So January came and went, and I fulfilled my commitment to eating vegan for the month as part of Veganuary. Aside from my shaky start, when I hadn’t done any preparation and was alarmed to discover dairy could be found in all sorts of unsuspecting foods, like vegetable stock, it really wasn’t too hard at all.
As I mentioned before, I rarely eat meat and stick to a predominantly plant-based diet, thanks to our allotment, so my meals were not so very different to how they’ve been over the last few years, which was why I didn’t really expect to lose any weight. To my amazement, however, I lost 3 1/2 lbs. While that was a happy bonus, on the flip-side, I did experience a little twinge of joint pain towards the end of the month, and I did wonder if this was due to the lack of fish oils in my diet.
I did miss fish, and the homemade pizzas I throw together every so often (I’ve yet to be convinced by vegan cheese!), but on the whole, I enjoyed it. A couple of favourite dishes that I cook regularly, turned out to be vegan anyway, which was a nice surprise. As this was a solo challenge (I didn’t rope Ade into taking part), I occasionally had to cook separate dinners for us, but then I did that beforehand, as Ade has always been more of a meat-eater than me. And there were vegan treats which scored highly with both of us, such as the amazing Jamie Oliver Chocolate Brownies I baked a couple of weeks into the challenge.
I tried to educate myself on meat and dairy farming as much as I could, but, I’ll be honest, some of the documentaries I watched were so upsetting, I couldn’t finish them. But I did read a fair bit about it, and I intend to make some permanent changes to my diet as a result of what I now know. I’m going to, by and large, stick to a vegan diet as much as I can. But if I eat out, or if someone’s cooking for me, I’ll be flexible. At home, I’ve switched permanently to nut/soya milk. I’m avoiding butter and cheese most of the time. Meat? I didn’t miss it at all. But I did learn that there’s one animal product I really struggle to live without: honey. Yep, I had no idea that was going to be off-limits when I started this challenge.
For now, I aim to be about 80% vegan. Who knows, I might switch to full-on vegan in the future, but for the moment, if I occasionally eat fish or cheese, I’m not going to beat myself up about it. I’ll enjoy it. Maybe this is part of the problem; we’re so used to having all these foods available to us all of the time, we’ve stopped appreciating them. We can eat whatever we want, whenever we want, and perhaps moderation is the lesson to be learned here.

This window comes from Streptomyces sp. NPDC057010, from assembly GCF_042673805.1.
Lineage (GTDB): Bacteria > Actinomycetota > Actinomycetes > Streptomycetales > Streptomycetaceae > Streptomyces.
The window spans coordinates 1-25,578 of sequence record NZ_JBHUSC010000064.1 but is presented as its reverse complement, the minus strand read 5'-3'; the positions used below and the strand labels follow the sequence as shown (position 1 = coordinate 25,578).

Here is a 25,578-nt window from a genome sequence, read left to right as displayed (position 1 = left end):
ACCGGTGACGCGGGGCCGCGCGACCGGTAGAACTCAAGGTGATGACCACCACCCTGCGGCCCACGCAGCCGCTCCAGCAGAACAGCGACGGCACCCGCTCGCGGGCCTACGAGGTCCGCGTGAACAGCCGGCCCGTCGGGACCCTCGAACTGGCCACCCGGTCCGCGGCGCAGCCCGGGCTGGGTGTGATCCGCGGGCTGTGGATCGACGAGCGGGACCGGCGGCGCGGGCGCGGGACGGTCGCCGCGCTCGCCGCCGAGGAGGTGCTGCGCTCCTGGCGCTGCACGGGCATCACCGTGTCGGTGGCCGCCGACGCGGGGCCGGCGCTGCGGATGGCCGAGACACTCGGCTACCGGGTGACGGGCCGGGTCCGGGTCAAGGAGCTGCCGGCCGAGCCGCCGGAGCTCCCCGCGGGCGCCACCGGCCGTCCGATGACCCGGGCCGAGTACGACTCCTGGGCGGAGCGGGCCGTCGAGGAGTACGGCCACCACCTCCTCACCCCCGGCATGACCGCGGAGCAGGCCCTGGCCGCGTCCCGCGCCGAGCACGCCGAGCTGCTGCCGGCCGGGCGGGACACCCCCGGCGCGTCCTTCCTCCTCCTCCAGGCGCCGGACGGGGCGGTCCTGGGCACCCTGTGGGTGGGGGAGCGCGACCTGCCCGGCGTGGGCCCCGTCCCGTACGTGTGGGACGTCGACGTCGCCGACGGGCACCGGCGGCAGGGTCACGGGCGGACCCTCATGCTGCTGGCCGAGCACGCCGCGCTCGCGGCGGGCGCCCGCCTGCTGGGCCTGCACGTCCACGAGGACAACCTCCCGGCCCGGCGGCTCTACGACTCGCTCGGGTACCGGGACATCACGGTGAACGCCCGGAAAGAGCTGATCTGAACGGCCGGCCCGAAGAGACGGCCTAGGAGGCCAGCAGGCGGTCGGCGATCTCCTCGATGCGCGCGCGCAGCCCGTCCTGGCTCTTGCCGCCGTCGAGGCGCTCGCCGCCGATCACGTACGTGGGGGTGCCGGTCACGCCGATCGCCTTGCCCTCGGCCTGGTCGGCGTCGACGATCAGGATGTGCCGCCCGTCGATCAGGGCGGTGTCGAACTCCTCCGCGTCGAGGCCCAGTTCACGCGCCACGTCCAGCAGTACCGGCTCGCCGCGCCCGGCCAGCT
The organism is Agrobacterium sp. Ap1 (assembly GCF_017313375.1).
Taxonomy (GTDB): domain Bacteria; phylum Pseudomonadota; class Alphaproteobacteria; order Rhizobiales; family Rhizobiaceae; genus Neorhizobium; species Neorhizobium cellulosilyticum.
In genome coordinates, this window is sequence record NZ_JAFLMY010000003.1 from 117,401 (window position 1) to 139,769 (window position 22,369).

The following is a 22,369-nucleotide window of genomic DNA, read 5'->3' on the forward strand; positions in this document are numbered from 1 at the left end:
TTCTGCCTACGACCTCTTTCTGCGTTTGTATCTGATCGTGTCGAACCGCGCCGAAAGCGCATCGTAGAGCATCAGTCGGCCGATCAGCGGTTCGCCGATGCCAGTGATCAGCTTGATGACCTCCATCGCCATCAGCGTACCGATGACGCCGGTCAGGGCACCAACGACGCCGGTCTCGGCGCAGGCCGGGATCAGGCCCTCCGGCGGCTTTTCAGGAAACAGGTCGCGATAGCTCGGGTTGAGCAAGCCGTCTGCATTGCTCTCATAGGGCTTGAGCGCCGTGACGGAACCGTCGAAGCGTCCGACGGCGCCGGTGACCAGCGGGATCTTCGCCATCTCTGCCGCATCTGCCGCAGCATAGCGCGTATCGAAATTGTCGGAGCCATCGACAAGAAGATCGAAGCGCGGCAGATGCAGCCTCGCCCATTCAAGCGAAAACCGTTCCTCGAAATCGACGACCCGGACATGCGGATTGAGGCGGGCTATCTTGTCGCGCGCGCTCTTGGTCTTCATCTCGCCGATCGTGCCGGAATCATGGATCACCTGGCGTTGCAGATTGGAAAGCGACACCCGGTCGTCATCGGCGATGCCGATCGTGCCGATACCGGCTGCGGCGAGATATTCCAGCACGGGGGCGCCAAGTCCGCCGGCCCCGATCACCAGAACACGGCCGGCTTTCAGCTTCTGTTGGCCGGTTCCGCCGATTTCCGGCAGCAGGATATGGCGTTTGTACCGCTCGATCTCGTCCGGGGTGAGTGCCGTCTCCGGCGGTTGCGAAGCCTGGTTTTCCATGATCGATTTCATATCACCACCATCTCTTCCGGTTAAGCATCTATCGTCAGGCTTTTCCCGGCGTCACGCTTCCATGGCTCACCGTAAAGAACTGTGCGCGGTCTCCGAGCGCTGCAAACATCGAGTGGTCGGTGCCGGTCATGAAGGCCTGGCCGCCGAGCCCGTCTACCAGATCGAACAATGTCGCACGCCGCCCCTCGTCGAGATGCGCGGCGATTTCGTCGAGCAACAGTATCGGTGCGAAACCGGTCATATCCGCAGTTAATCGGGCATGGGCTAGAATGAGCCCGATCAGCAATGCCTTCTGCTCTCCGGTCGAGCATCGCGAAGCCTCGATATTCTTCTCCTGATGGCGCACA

Veganuary has certainly made me appreciate food more. I used to get up every day, put the kettle on, and splash milk into my tea without a thought. I didn’t see it as anything other than something the milkman delivered that lived in my fridge! I mean, obviously, I knew it came from cows, but I didn’t really know what that meant. I didn’t think about what had gone into producing that milk. Back in the day when we were running across the frozen plains in our fetching loincloths and spearing bison, food was understood and valued in the way it should be, and nothing was wasted. Now the hard work is done for us, we just don’t think about it. We are more disconnected than ever to the food we eat, and, for the most part, oblivious of the cruelties inflicted on animals in order to produce it.
Having said that, I don’t think a vegan diet is the guilt-free ethical choice some would have you believe. Soybean production is now the second biggest contributor to deforestation after cattle production (although interestingly enough, most of it actually feeds the cattle that then feeds us). Not long ago, we heard how quinoa, the protein-rich super-grain beloved by vegans, had become so expensive in Peru and Bolivia, that the locals who had depended on this staple for generations could no longer afford to eat it. Then there’s our insatiable appetite for avocados, a popular vegan alternative to dairy, which has indirectly resulted in illegal deforestation in Mexico as farmers seek more land to grow the the lucrative crop, while the local population becomes increasingly ill due to the heavy use of pesticides. You really have to think about what you’re eating and how it has arrived on your dinner plate, because seriously, food can be an ethical minefield.
Which is why growing your own food is just about one of the best things you can do. You know exactly what has gone into it and it has zero food miles. But not only is it the kindest way of eating, it also re-educates you in all the wisdom that’s been lost along the way. It takes us back to our primal impulses. When Ade walked into the kitchen a few days ago with a bag of swede, cabbage and cauliflower, it wasn’t with the tired air of someone who had just spent an hour mechanically picking the items off a supermarket shelf, but with the pride and excitement of someone who nurtured these plants from seed and harvested them himself. We appreciate this food, because we know how much effort has gone into producing it.
As well as being the most ethical way of feeding ourselves, growing our own food reconnects us to all the very basic instincts we have somehow forgotten in the name of progress, and that’s the food I like to cook and eat the most. So for now, I may occasionally eat fish or eggs, and I’ll certainly be more appreciative of them when I do, but I’m stepping up my diet to include even more delicious, homegrown vegetables than before.
It’s time to get planting! 💚